The Hamas movement said that during the recent talks with the head of the movement's political bureau, Ismail Haniyeh, Egypt did not mention the Aqaba security summit held in Jordan yesterday.
In a statement to Anadolu news agency, Musa Abu Marzouk, a member of the Hamas political bureau, said: "During the recent talks in Cairo the the Egyptians did not discuss the Aqaba security summit."
Abu Marzouk added: "The last meeting with Egyptian officials was in light of the visit of the US Secretary of State [Antony Blinken] to the region, who wanted to reduce the intensity of escalation."
"The Egyptians know that the occupation is the cause of the escalation, and that the Palestinians are responding to the Israeli attacks."
He explained that the Egyptians "did not ask the movement's delegation to maintain calm."
On 8 February, Haniyeh, accompanied by a delegation from the movement, visited Cairo, during which he met with the head of Egyptian intelligence, Abbas Kamel, and discussed developments in the Palestinian cause, according to a previous statement by Hamas.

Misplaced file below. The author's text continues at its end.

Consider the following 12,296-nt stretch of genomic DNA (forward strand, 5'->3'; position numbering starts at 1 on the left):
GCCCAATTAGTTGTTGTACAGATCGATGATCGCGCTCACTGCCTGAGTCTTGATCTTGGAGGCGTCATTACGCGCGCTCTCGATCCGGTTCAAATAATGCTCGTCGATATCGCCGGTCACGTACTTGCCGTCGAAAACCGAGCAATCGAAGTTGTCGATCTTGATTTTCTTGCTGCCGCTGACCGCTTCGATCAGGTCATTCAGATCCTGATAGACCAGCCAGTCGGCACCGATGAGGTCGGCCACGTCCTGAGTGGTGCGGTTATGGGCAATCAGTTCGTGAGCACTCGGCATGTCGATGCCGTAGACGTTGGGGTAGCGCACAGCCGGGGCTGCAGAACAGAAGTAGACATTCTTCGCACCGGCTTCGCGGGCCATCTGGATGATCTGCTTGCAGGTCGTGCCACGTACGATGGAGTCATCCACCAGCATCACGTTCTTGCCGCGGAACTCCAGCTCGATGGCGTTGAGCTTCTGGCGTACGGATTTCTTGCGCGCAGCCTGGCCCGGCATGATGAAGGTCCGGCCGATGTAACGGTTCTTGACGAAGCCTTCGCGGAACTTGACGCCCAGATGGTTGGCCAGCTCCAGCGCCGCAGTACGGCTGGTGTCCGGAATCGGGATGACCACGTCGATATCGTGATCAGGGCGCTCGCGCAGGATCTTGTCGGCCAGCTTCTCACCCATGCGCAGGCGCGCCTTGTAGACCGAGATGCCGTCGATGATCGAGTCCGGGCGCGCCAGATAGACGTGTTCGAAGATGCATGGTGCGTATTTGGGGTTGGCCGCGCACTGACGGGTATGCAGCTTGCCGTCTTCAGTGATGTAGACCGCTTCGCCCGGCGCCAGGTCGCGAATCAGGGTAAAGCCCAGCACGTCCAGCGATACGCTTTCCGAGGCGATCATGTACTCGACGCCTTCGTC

Hamas chief: 'Palestinians will not allow abortion of escalating Intifada'
In this context, Abu Marzouk said that calm in the West Bank and Gaza Strip could be achieved "after the complete Israeli withdrawal from the occupied Palestinian territories."
The Hamas leader called on the international community to "work to end the occupation in order to restore calm."
Earlier Sunday, the Palestinian and Israeli sides agreed at the Aqaba security meeting, in the presence of representatives from the US, Jordan and Egypt, to stop unilateral measures for a specific number of months and to reduce escalation.
A statement released after the summit said that "the Israeli government and the Palestinian Authority affirmed their joint readiness and commitment to immediate action to stop unilateral measures for 3-6 months."
The statement also noted that stopping unilateral measures includes an Israeli commitment to stop discussing the establishment of any new settlement units for four months, and to stop approving any new settlement outposts for six months.